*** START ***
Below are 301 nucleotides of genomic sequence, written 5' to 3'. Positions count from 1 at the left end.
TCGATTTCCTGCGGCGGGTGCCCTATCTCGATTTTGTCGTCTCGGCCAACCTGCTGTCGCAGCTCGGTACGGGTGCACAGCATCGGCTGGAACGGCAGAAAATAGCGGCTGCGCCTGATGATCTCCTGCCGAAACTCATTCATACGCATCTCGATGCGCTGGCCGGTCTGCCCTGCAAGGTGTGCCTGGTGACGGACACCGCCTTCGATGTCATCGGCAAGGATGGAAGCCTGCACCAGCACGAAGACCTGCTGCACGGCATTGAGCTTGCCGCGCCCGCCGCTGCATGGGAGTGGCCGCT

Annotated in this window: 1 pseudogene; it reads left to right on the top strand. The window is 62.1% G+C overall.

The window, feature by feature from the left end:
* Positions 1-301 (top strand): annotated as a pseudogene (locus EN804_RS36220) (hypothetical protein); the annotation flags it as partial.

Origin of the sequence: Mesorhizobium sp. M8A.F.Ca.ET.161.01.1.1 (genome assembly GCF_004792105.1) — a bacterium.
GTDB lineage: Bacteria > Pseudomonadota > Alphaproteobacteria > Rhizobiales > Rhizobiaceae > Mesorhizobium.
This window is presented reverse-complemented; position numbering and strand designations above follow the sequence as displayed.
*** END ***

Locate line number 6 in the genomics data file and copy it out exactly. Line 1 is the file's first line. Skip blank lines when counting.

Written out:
Origin of the sequence: Mesorhizobium sp. M8A.F.Ca.ET.161.01.1.1 (genome assembly GCF_004792105.1) — a bacterium.